The fast-reacting, involuntary kind of response that sees us jump away from a snake comes from the primitive, sub-cortical part of our brain that we share with other mammals. It assesses any threat in the environment and forces us into taking involuntary action if survival demands this. But our animal brain (the ‘reptilian’ and limbic parts of the brain) does more than this – it also immediately assesses whether we can escape or fight back, or are trapped and can do nothing.
This unconscious decision – about whether to fight, take flight or freeze – becomes known to us through our reaction to the threat. If our animal brain has decided we can fight this or make a run for it, we may experience symptoms such as a tightening sensation across the neck, shoulders, arms and legs, rapid heartbeat, and a feeling of being ‘ready for action’. We have an active pattern of coping, and a set of actions that can arise and be completed.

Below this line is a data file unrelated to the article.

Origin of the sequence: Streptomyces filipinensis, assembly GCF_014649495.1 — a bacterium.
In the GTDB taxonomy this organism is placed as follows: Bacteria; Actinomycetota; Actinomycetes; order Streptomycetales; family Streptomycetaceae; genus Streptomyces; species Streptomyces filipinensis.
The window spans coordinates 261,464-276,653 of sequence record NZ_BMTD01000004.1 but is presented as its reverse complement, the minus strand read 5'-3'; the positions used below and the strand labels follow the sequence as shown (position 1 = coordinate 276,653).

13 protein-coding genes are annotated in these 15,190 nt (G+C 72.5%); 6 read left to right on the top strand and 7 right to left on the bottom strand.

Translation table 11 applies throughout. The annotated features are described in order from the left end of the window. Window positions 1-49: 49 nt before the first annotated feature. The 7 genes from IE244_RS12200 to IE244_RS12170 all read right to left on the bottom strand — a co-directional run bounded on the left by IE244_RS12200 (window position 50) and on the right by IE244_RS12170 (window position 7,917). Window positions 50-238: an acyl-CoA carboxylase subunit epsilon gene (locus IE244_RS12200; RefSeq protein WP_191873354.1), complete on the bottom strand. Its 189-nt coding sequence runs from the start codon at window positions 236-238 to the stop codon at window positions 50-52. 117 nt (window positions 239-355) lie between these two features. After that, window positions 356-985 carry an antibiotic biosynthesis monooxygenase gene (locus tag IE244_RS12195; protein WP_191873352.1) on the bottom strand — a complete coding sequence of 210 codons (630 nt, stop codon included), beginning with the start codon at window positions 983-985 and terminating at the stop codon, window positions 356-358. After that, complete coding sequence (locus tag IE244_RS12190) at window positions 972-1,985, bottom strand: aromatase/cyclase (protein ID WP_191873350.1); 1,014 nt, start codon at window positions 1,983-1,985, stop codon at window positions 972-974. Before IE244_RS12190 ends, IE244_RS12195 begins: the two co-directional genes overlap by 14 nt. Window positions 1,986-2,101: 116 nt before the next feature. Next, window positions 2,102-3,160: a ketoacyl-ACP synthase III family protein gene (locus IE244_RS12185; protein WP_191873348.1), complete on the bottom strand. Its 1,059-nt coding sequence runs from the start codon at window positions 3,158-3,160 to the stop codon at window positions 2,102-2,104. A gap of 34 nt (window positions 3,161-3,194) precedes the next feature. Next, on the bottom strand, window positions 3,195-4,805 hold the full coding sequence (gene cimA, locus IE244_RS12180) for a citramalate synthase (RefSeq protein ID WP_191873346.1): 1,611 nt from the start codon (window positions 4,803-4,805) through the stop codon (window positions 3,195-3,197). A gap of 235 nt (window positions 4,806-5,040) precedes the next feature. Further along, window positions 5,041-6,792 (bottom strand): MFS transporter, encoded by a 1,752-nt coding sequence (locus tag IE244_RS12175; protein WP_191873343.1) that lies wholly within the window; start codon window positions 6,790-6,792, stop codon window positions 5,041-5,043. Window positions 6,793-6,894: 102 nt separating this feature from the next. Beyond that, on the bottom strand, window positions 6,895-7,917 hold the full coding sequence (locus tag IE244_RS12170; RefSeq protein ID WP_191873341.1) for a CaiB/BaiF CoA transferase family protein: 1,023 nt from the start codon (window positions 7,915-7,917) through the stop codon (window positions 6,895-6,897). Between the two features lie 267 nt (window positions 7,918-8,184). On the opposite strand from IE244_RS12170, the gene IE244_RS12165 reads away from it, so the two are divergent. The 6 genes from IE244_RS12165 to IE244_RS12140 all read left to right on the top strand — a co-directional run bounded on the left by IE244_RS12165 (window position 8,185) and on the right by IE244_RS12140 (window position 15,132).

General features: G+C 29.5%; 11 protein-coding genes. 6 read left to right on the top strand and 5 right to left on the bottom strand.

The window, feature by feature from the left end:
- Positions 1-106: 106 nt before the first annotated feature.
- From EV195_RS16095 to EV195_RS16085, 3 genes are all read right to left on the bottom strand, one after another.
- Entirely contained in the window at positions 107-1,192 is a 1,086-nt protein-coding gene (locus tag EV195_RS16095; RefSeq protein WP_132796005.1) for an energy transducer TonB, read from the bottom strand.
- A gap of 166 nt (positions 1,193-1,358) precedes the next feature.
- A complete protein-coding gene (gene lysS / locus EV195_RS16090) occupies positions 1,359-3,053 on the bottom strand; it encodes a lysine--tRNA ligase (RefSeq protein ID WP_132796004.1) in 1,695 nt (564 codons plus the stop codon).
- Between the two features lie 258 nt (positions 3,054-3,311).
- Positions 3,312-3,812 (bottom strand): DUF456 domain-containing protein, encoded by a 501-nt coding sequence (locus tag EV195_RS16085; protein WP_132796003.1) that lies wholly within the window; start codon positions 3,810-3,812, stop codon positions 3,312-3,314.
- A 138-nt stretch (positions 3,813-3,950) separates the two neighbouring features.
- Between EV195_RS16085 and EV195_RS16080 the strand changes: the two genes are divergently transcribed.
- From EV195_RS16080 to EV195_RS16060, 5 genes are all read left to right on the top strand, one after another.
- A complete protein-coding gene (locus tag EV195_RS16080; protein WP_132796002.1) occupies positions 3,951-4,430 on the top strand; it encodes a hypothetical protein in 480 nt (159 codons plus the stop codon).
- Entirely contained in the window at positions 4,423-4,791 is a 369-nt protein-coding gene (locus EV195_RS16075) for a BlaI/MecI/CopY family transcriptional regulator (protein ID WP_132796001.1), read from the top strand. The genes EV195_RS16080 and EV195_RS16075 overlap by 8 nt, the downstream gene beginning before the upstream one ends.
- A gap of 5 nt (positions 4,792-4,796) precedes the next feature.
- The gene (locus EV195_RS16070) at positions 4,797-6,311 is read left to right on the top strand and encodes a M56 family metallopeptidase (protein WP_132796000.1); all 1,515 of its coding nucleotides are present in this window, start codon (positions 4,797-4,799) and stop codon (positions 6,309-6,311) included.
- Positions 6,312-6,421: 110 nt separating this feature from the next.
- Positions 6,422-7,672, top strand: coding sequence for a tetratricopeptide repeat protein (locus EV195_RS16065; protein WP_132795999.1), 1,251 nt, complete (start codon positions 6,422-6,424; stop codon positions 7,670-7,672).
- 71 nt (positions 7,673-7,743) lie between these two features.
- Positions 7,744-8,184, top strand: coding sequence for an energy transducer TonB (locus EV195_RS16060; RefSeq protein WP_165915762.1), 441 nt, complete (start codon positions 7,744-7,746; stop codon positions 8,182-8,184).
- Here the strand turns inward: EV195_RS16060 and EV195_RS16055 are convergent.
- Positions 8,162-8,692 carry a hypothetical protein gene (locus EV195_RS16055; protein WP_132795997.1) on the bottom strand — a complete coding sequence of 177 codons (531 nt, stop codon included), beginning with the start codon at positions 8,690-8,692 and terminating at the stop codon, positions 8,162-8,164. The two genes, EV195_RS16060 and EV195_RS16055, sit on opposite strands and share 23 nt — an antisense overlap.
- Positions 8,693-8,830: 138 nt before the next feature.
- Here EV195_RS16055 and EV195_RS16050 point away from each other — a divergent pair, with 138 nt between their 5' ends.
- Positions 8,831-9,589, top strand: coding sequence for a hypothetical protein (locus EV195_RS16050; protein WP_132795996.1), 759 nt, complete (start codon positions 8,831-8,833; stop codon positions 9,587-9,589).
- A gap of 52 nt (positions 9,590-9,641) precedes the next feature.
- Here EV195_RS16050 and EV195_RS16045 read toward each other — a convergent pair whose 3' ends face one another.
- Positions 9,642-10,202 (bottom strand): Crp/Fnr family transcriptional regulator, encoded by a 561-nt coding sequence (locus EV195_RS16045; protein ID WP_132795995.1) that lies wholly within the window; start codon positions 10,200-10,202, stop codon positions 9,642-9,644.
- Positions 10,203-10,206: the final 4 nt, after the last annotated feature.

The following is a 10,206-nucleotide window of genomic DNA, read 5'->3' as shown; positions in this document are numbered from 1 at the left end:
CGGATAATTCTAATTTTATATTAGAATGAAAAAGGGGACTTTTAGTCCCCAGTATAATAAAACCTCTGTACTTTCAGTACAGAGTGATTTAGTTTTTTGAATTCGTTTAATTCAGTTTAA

But if our animal brain has decided that fighting or running won’t work, what happens is that our active forms of defence (fight/flight) are aborted. They arise but are quickly switched off – and it is this incompletion of the active coping mechanism that causes anxiety to follow from the event. We freeze, which is one of the last defences of any animal, and lock down any movements that we would wish to make to save ourselves. These incompleted responses, such as running or punching, are denied and locked down. Anxiety that seems to have ‘no reason’, is essentially the energy wrapped up in these unrealised defensive responses. The anxiety stems from times when we wanted to fight or run, but were trapped or overwhelmed, and had to contain our active defences, instead falling back on passive ones (the freeze response or even thanatosis, where the body appears to be dead).